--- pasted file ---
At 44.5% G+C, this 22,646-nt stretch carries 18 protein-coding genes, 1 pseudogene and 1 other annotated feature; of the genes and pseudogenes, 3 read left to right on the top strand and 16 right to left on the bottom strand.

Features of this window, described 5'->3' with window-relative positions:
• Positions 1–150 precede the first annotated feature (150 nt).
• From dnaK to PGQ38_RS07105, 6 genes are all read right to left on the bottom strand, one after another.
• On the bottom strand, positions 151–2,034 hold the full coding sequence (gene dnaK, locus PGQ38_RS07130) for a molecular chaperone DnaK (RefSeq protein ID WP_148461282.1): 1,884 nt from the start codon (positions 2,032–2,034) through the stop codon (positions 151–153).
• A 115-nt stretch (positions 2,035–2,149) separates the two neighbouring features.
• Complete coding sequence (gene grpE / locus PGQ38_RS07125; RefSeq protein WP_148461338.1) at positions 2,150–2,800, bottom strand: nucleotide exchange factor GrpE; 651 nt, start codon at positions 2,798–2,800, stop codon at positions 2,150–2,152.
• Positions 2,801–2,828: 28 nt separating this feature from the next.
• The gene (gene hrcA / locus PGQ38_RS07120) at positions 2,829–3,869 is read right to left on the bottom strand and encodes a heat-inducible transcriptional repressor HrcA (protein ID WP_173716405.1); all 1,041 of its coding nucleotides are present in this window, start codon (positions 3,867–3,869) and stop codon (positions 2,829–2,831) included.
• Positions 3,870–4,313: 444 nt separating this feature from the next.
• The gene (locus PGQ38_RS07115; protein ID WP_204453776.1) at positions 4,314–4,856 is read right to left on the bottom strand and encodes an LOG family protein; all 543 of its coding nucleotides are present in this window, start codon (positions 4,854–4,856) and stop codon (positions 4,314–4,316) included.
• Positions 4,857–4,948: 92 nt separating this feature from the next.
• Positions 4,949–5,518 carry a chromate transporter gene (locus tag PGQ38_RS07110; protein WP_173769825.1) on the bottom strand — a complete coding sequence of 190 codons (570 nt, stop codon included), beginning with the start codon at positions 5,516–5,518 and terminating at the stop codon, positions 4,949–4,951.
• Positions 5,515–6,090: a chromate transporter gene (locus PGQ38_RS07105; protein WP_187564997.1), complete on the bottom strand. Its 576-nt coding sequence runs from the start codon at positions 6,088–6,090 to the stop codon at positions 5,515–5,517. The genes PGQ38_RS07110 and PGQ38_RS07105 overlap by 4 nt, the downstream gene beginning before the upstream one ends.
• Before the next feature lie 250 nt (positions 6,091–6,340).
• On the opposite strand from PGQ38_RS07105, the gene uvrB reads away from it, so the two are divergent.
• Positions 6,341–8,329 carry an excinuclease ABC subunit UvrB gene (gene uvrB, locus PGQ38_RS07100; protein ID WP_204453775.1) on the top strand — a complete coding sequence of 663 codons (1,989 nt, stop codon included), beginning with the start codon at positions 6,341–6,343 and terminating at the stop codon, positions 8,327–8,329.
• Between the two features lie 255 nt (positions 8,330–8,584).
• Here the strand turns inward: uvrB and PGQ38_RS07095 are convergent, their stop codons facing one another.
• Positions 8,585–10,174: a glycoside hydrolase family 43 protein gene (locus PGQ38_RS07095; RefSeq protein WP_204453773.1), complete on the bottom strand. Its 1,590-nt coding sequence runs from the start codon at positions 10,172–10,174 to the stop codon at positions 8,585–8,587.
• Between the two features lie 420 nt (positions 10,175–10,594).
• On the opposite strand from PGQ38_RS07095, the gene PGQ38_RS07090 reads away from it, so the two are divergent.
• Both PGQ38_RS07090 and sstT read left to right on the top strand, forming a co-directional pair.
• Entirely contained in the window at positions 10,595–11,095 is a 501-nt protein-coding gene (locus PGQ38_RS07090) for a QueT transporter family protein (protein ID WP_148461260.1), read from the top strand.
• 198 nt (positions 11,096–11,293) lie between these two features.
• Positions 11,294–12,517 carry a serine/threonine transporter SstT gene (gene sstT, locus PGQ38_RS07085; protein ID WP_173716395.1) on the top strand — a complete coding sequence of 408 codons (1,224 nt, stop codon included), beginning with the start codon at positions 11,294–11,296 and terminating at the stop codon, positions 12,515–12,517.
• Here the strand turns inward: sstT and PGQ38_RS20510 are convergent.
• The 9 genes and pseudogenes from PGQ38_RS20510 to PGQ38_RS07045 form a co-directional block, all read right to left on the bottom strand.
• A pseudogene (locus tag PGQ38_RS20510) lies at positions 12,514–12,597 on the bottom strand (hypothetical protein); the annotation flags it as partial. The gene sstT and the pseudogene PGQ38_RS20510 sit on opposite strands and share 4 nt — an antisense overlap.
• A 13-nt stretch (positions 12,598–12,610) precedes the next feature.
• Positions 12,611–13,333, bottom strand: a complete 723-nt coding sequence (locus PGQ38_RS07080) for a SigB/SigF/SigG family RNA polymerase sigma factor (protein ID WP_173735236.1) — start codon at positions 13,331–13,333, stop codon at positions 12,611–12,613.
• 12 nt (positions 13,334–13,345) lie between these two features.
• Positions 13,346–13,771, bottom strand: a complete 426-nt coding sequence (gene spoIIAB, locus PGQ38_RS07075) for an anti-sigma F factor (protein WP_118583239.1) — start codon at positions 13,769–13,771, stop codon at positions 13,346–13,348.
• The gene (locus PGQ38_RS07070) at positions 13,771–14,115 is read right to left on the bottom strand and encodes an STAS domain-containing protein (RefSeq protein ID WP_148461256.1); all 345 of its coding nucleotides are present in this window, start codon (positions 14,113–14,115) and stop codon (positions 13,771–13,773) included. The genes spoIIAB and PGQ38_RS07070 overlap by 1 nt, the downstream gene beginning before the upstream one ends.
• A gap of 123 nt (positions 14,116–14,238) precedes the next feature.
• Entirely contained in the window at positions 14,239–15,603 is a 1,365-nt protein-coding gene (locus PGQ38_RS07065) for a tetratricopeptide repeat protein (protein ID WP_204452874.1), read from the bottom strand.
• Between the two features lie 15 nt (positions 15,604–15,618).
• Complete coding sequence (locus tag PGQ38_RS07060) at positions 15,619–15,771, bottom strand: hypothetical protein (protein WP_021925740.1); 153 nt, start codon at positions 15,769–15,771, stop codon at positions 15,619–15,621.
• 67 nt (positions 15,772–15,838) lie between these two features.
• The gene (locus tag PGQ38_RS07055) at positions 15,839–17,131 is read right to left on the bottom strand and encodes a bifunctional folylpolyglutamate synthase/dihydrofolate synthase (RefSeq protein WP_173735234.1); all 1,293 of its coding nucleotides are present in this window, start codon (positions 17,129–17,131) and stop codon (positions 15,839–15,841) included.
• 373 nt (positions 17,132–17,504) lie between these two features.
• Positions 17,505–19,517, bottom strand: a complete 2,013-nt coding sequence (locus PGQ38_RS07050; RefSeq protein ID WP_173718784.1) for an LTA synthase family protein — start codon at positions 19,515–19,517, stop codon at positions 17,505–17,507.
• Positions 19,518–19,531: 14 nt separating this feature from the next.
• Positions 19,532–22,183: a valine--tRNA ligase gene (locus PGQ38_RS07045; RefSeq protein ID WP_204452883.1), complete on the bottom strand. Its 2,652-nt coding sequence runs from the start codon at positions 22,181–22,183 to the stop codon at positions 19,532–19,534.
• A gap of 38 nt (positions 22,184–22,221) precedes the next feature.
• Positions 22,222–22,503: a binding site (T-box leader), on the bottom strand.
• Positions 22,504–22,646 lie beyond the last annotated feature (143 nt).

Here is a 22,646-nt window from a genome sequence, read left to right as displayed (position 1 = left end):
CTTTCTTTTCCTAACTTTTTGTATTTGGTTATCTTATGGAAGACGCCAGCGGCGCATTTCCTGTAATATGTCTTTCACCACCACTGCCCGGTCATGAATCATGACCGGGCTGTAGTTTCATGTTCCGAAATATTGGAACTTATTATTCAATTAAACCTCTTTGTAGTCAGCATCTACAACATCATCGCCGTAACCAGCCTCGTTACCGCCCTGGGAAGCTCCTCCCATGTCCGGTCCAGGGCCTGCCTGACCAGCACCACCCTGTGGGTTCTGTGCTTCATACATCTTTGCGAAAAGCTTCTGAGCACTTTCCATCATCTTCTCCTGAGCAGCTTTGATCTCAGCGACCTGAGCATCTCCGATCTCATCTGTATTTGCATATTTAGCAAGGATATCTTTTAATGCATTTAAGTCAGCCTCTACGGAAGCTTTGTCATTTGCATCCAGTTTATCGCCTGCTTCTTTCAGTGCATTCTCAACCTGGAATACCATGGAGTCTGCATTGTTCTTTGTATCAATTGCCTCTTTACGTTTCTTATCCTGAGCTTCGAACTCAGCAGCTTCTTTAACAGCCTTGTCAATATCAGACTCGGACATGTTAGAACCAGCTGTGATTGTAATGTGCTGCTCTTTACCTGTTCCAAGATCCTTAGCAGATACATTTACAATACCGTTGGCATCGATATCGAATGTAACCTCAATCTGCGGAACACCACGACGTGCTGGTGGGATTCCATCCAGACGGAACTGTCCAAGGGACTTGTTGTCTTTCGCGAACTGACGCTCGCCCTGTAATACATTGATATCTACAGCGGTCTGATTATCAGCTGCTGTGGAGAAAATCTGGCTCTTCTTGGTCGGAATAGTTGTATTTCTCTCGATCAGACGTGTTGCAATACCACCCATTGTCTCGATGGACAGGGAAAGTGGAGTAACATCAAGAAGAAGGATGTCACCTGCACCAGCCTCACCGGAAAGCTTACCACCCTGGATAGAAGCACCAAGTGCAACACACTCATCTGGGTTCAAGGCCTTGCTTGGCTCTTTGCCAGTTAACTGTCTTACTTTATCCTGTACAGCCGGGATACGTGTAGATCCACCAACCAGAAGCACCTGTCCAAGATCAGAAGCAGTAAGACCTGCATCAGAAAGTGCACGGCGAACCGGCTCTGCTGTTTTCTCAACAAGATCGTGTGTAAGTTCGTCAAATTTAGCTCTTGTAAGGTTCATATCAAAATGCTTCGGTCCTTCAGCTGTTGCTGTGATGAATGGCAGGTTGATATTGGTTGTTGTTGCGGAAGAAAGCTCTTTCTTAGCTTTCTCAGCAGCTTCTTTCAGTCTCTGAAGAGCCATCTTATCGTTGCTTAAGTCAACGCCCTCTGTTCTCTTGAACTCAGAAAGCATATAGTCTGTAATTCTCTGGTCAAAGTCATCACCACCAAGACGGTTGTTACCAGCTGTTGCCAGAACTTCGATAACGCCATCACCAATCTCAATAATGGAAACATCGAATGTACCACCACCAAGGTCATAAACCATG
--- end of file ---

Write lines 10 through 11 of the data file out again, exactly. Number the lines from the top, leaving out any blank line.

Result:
• Positions 3,870–4,313: 444 nt separating this feature from the next.
• The gene (locus PGQ38_RS07115; protein ID WP_204453776.1) at positions 4,314–4,856 is read right to left on the bottom strand and encodes an LOG family protein; all 543 of its coding nucleotides are present in this window, start codon (positions 4,854–4,856) and stop codon (positions 4,314–4,316) included.